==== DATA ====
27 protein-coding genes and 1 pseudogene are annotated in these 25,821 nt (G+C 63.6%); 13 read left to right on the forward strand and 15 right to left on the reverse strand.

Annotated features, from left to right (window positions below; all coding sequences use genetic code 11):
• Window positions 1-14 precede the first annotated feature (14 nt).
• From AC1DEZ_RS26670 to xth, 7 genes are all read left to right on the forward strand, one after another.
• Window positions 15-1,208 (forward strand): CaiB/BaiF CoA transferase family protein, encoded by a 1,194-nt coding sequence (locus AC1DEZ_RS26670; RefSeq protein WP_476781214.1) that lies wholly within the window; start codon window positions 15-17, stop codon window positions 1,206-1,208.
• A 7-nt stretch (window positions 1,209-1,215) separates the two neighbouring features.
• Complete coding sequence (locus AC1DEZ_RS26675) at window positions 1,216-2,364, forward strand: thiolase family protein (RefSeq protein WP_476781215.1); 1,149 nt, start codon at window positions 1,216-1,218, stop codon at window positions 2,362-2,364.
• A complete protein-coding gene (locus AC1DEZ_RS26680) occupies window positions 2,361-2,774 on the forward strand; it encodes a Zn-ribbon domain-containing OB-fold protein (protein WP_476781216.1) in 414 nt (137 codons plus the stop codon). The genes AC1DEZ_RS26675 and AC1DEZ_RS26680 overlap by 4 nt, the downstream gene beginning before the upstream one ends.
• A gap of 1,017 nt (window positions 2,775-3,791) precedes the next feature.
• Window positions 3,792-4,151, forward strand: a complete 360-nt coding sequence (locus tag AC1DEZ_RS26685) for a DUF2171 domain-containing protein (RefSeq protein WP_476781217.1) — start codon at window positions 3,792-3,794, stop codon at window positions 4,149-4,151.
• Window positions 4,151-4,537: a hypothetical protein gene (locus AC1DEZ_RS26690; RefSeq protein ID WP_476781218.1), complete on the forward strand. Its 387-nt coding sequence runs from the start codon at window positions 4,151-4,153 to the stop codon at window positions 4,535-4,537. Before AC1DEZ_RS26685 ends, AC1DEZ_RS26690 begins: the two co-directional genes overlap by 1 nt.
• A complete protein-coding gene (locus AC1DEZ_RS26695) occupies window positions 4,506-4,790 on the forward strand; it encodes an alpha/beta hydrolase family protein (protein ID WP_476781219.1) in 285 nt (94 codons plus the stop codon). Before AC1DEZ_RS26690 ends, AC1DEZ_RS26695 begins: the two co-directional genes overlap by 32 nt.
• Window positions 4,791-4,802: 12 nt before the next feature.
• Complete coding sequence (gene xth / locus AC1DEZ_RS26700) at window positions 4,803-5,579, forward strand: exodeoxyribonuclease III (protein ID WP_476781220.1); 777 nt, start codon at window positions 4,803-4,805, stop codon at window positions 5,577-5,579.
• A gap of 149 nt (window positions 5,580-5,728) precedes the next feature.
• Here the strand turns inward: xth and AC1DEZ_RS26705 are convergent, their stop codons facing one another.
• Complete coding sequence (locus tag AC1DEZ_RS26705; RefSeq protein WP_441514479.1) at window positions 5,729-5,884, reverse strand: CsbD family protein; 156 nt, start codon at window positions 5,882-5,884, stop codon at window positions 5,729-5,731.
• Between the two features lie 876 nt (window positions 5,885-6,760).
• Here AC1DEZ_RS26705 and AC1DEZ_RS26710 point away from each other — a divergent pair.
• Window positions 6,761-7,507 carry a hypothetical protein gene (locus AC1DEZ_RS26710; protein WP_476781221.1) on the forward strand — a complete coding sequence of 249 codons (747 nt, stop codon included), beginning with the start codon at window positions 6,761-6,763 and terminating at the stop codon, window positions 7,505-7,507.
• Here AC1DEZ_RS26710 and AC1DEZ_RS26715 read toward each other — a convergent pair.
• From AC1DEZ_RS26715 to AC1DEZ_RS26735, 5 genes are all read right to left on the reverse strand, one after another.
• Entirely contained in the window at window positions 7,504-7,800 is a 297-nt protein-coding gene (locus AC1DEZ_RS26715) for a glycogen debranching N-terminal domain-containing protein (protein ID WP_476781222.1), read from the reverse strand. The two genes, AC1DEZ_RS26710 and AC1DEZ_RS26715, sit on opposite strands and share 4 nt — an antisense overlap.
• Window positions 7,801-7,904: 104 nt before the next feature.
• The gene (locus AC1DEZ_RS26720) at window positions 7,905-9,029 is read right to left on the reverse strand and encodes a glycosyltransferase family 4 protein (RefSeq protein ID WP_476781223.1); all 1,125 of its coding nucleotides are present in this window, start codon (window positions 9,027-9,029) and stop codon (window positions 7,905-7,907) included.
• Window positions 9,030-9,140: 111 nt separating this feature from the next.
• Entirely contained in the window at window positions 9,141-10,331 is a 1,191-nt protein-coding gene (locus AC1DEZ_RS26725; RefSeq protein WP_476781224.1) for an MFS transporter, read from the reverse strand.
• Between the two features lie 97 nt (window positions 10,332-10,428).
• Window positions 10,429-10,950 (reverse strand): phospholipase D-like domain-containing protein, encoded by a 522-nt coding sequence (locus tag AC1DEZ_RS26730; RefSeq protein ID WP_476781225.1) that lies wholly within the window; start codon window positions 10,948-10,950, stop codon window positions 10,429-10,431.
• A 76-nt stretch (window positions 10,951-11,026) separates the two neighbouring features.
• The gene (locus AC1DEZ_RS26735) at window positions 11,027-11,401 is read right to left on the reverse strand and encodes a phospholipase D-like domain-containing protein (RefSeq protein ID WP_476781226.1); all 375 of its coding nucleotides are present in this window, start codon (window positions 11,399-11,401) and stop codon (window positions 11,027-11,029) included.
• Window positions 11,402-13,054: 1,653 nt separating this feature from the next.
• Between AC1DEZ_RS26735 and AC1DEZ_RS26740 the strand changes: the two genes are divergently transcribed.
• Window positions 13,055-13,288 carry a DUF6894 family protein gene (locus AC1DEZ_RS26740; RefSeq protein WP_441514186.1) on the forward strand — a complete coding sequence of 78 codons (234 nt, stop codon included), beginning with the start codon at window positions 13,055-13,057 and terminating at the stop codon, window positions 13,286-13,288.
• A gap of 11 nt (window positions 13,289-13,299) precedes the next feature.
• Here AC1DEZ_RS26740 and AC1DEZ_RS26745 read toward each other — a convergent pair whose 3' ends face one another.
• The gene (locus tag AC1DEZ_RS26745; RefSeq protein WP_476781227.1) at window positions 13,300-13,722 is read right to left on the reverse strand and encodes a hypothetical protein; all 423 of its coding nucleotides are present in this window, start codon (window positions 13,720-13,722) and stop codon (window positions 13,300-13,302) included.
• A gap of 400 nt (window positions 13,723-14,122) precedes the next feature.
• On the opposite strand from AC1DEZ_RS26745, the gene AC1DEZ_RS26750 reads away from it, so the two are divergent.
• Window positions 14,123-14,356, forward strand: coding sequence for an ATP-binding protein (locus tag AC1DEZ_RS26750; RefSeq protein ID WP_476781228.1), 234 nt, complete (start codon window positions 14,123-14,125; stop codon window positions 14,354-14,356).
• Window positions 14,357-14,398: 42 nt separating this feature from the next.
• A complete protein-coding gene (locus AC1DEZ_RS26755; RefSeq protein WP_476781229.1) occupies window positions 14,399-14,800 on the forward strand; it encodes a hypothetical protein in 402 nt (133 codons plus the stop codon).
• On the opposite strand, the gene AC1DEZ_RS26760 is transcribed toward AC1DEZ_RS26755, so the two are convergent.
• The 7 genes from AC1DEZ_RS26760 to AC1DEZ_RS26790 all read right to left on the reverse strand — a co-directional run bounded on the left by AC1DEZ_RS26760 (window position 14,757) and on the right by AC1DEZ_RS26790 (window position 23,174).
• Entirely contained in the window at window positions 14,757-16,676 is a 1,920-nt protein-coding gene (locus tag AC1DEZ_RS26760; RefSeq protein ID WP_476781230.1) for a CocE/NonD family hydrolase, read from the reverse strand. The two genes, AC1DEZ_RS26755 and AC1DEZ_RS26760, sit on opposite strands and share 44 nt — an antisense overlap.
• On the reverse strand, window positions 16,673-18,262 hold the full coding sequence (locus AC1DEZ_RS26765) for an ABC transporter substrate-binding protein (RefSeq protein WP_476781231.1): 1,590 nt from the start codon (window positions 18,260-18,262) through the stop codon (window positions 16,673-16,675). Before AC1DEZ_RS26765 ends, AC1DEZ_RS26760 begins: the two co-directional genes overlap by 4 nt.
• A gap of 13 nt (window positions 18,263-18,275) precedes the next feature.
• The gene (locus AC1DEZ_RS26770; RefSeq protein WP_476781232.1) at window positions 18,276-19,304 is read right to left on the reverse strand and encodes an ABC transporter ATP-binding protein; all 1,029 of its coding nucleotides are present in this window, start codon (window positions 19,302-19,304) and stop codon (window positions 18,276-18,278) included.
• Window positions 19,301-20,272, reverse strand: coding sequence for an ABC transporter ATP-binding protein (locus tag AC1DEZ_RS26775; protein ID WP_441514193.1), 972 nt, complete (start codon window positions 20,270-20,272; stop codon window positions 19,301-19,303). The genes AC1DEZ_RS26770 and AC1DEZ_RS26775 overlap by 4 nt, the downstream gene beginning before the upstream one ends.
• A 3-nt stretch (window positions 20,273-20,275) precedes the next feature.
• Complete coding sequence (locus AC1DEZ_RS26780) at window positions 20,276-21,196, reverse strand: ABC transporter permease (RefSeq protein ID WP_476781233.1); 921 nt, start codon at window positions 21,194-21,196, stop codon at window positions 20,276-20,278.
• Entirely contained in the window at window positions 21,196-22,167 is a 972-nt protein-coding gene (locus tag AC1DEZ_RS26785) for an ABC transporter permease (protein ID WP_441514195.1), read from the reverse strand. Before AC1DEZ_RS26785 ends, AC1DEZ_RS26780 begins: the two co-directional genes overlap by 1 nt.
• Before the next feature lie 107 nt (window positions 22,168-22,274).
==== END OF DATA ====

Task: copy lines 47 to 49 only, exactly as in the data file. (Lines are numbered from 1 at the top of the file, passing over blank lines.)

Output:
• A gap of 13 nt (window positions 18,263-18,275) precedes the next feature.
• The gene (locus AC1DEZ_RS26770; RefSeq protein WP_476781232.1) at window positions 18,276-19,304 is read right to left on the reverse strand and encodes an ABC transporter ATP-binding protein; all 1,029 of its coding nucleotides are present in this window, start codon (window positions 19,302-19,304) and stop codon (window positions 18,276-18,278) included.
• Window positions 19,301-20,272, reverse strand: coding sequence for an ABC transporter ATP-binding protein (locus tag AC1DEZ_RS26775; protein ID WP_441514193.1), 972 nt, complete (start codon window positions 20,270-20,272; stop codon window positions 19,301-19,303). The genes AC1DEZ_RS26770 and AC1DEZ_RS26775 overlap by 4 nt, the downstream gene beginning before the upstream one ends.